Ethoxylates of alkyl polyethylene glycol ethers are present in compositions of the invention in an amount from about 1 to about 30 weight percent, from about 2 to about 25 weight percent, and from about 4 to about 15 weight percent. While it is known to use alcohol ethoxylates such as isotridecanolethoxylate in sanitary cleaners, these sanitary cleaners including such alcohol ethoxylates have always been strongly acidic formulations. It is unusual and unexpected to incorporate such a nonionic surfactant into an alkaline formulation such as those of the present invention.
 Compositions of the invention are alkaline and have a pH when diluted in water to a concentration of about 1 to about 3% of greater than about 7. In embodiments of the invention such a dilution in water has a pH of between about 8 and 10.
 Nonionic surfactants may include alcohol alkoxylates having EO, PO and BO blocks. Straight chain primary aliphatic alcohol alkoxylates can be particularly useful as non-ionic surfactants. Such alkoxylates are also available from several sources including BASF where they are known as "Plurafac" surfactants. A particular group of alcohol alkoxylates found to be useful are those having the general formula R1--(OC2H4).sub.k--OH wherein R1 represents an unbranched or branched alkyl or alkenyl group having 1 to 10 carbon atoms, or in an alternate embodiment from about 4 to 8 carbon atoms and k is 1 to 10 or in an alternate embodiment from about 4 to 9, or 6 to 8.
 Although a blend of alcohol alkoxylates and fatty alcohol ethoxylates are preferred, one skilled in the art will recognize that other nonionic surfactants may be incorporated into the compositions of the present invention. Alcohol alkoxylates are present in compositions of the invention in an amount from about 2 up to about 20% by weight, more preferably from about 5 up to about 15%, and most preferably from about 7 up to about 14% by weight.
 In one embodiment, the two nonionic surfactants comprising the blend of nonionic surfactants are in a ratio of about 1:1 alcohol ethoxylate:fatty alcohol alkoxylate, in another embodiment, the nonionic surfactants are in a ratio of about 1:2 alcohol ethoxylate:fatty alcohol alkoxylate.
 In addition to non-ionic surfactants, an anionic surfactant or an anionic surfactants admixture or blend is included in the compositions of the invention. The term "anionic surfactant" includes any surface active substances which are categorized as anionics because the charge on the hydrophobe is negative; or surfactants in which the hydrophobic section of the molecule carries no charge unless the pH is elevated to neutrality or above (e.g. carboxylic acids). Carboxylate, sulfonate, sulfate and phosphate are the polar (hydrophilic) solubilizing groups found in anionic surfactants. Of the cations (counter ions) associated with these polar groups, sodium, lithium and potassium impart water solubility; ammonium and substituted ammonium ions provide both water and oil solubility; and calcium, barium, and magnesium promote oil solubility. It is believed that sodium is a preferred counter ion of the anionic surfactant admixture blend of the invention. It is believed that sodium as the counter ion provides the highest water solubility for the anionic surfactant admixture or blend. Another component of the anionic surfactant admixture may be an organic water soluble solvent such as more fully described below.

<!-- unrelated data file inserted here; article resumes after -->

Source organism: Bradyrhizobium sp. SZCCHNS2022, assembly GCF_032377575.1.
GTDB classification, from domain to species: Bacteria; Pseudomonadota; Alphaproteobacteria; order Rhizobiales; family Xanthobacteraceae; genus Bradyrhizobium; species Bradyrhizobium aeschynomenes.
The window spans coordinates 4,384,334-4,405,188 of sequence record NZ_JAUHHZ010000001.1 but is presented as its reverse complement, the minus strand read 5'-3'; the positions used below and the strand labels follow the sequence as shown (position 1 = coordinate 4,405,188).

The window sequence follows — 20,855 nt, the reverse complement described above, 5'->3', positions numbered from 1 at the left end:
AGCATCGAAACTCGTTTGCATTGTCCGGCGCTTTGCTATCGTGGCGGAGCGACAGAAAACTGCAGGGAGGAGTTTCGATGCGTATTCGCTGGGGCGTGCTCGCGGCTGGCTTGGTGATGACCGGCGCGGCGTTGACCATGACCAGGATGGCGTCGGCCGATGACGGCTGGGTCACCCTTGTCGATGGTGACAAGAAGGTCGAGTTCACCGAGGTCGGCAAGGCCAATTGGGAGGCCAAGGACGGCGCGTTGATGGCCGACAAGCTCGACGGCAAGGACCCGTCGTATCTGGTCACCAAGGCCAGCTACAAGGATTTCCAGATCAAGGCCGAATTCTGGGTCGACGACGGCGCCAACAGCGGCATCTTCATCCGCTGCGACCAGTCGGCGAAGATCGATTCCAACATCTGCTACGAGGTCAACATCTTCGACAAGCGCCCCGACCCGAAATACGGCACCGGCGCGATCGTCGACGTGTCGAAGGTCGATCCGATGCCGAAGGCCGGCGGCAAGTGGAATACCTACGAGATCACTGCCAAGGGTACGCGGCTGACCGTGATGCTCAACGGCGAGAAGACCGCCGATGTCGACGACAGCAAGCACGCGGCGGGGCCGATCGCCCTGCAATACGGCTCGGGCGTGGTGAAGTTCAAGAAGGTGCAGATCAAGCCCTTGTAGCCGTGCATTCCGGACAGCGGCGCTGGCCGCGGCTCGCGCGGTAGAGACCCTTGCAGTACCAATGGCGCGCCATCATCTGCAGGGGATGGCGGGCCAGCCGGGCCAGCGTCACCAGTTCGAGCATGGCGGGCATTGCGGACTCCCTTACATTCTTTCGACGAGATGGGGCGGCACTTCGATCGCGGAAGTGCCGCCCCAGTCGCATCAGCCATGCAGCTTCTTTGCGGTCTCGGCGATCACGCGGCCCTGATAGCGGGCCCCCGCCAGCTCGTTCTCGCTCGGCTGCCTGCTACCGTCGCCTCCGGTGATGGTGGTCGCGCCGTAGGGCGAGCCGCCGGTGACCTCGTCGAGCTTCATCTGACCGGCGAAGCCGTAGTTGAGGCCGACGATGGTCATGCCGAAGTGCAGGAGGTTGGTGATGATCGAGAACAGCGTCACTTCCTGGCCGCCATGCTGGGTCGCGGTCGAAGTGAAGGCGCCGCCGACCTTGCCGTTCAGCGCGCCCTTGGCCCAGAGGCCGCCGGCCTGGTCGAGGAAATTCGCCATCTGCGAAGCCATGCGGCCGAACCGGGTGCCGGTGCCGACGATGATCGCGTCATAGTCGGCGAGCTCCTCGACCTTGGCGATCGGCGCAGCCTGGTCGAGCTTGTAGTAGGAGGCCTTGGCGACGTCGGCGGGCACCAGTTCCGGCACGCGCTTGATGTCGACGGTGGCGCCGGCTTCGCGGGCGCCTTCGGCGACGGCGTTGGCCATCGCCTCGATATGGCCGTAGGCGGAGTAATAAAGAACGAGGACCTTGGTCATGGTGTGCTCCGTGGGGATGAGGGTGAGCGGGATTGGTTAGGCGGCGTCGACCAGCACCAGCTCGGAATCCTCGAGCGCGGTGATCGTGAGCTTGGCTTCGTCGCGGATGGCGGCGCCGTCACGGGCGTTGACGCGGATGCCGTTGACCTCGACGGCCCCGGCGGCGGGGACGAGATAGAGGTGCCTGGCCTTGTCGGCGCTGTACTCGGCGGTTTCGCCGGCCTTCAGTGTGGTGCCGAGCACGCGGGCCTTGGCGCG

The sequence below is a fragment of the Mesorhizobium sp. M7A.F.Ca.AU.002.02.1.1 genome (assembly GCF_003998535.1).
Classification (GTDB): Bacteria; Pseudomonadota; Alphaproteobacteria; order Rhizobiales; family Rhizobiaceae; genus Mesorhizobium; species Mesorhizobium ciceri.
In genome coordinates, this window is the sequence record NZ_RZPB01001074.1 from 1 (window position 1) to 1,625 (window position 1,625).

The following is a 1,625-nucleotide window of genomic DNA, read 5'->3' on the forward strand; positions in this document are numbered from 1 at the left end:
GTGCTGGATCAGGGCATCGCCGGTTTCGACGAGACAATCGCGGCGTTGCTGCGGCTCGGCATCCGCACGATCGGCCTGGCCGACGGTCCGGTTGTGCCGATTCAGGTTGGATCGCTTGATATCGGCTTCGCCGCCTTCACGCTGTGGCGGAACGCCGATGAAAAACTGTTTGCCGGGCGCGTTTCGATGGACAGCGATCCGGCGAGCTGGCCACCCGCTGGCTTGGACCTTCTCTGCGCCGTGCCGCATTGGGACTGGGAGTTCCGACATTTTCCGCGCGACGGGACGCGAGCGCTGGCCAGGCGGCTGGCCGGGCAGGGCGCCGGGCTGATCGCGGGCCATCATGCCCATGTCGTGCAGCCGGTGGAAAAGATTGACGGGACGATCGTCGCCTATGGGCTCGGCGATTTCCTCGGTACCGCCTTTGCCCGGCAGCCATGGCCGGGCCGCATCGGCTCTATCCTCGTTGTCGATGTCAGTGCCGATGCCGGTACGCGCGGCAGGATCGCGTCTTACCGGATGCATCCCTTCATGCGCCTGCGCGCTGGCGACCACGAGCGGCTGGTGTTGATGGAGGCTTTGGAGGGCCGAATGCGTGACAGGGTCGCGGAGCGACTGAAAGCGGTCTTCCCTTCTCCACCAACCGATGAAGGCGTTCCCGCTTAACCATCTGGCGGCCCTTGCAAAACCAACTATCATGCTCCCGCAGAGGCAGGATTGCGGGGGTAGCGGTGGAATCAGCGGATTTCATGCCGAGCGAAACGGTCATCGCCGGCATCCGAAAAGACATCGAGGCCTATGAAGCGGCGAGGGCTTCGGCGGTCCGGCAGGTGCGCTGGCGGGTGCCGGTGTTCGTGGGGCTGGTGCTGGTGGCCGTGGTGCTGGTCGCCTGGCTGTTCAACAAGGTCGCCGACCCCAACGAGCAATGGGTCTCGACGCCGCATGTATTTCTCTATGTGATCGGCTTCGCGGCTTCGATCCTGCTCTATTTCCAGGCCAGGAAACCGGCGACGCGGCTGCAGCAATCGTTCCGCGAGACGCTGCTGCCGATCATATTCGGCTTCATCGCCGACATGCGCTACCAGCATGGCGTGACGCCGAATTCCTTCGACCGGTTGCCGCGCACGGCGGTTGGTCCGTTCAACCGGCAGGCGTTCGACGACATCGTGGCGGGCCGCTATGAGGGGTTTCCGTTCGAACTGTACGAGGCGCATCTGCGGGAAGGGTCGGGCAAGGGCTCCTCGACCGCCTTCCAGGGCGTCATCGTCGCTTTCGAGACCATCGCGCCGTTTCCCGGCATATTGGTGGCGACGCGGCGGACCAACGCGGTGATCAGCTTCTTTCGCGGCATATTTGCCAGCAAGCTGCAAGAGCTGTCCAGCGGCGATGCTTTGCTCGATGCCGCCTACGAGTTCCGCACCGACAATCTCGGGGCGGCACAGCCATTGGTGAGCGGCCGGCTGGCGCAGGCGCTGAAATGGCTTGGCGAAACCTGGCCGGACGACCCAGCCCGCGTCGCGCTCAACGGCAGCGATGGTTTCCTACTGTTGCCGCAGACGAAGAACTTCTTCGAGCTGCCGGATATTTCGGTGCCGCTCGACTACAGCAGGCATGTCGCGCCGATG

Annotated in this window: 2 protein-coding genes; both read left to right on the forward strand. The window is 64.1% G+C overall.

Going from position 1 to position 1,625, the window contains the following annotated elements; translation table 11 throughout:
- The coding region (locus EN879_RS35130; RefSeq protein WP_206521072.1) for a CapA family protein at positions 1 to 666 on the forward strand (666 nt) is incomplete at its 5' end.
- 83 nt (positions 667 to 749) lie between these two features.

As those skilled in the art understand, anionics are excellent detersive surfactants and are, therefore, favored additions in heavy duty detergent compositions. Anionics are useful additives to compositions of the present invention. Further, anionic surface active compounds are useful to impart special chemical or physical properties other than detergency within the composition. Anionics are excellent solubilizers and can be used for hydrotropic effect and cloud point control.
 The majority of large volume commercial anionic surfactants can be subdivided into five major chemical classes and additional sub-groups known to those of skill in the art and described in "Surfactant Encyclopedia," Cosmetics & Toiletries, Vol. 104 (2) 71 86 (1989). The first class includes acylamino acids (and salts), such as acylgluamates, acyl peptides, sarcosinates (e.g. N-acyl sarcosinates), taurates (e.g. N-acyl taurates and fatty acid amides of methyl tauride), and the like. The second class includes carboxylic acids (and salts), such as alkanoic acids (and alkanoates), ester carboxylic acids (e.g. alkyl succinates), ether carboxylic acids, and the like. The third class includes phosphoric acid esters and their salts. The fourth class includes sulfonic acids (and salts), such as isethionates (e.g. acyl isethionates), alkylaryl sulfonates, alkyl sulfonates, sulfosuccinates (e.g. monoesters and diesters of sulfosuccinate), and the like. The fifth class includes sulfuric acid esters (and salts), such as alkyl ether sulfates, alkyl sulfates, and the like.